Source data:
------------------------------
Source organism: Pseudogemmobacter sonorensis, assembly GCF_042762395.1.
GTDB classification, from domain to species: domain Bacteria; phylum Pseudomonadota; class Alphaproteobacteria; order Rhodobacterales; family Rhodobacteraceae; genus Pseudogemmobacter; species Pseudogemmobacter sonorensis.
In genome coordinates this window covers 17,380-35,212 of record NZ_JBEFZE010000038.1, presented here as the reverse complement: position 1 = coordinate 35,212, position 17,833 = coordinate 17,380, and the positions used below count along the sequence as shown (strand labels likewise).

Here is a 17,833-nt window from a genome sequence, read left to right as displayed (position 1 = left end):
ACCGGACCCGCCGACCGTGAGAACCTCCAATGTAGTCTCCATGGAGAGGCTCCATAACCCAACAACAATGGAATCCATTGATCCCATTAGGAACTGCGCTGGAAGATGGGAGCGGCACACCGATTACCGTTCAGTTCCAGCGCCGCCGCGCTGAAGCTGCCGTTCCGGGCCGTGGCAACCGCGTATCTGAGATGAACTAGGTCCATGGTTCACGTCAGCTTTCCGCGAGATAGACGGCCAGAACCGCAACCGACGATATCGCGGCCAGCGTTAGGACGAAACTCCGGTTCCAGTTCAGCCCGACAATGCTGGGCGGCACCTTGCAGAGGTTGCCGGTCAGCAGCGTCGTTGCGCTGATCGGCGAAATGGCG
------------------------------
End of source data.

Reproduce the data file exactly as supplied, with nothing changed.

Source organism: Pseudogemmobacter sonorensis, assembly GCF_042762395.1.
GTDB classification, from domain to species: domain Bacteria; phylum Pseudomonadota; class Alphaproteobacteria; order Rhodobacterales; family Rhodobacteraceae; genus Pseudogemmobacter; species Pseudogemmobacter sonorensis.
In genome coordinates this window covers 17,380-35,212 of record NZ_JBEFZE010000038.1, presented here as the reverse complement: position 1 = coordinate 35,212, position 17,833 = coordinate 17,380, and the positions used below count along the sequence as shown (strand labels likewise).

Here is a 17,833-nt window from a genome sequence, read left to right as displayed (position 1 = left end):
ACCGGACCCGCCGACCGTGAGAACCTCCAATGTAGTCTCCATGGAGAGGCTCCATAACCCAACAACAATGGAATCCATTGATCCCATTAGGAACTGCGCTGGAAGATGGGAGCGGCACACCGATTACCGTTCAGTTCCAGCGCCGCCGCGCTGAAGCTGCCGTTCCGGGCCGTGGCAACCGCGTATCTGAGATGAACTAGGTCCATGGTTCACGTCAGCTTTCCGCGAGATAGACGGCCAGAACCGCAACCGACGATATCGCGGCCAGCGTTAGGACGAAACTCCGGTTCCAGTTCAGCCCGACAATGCTGGGCGGCACCTTGCAGAGGTTGCCGGTCAGCAGCGTCGTTGCGCTGATCGGCGAAATGGCG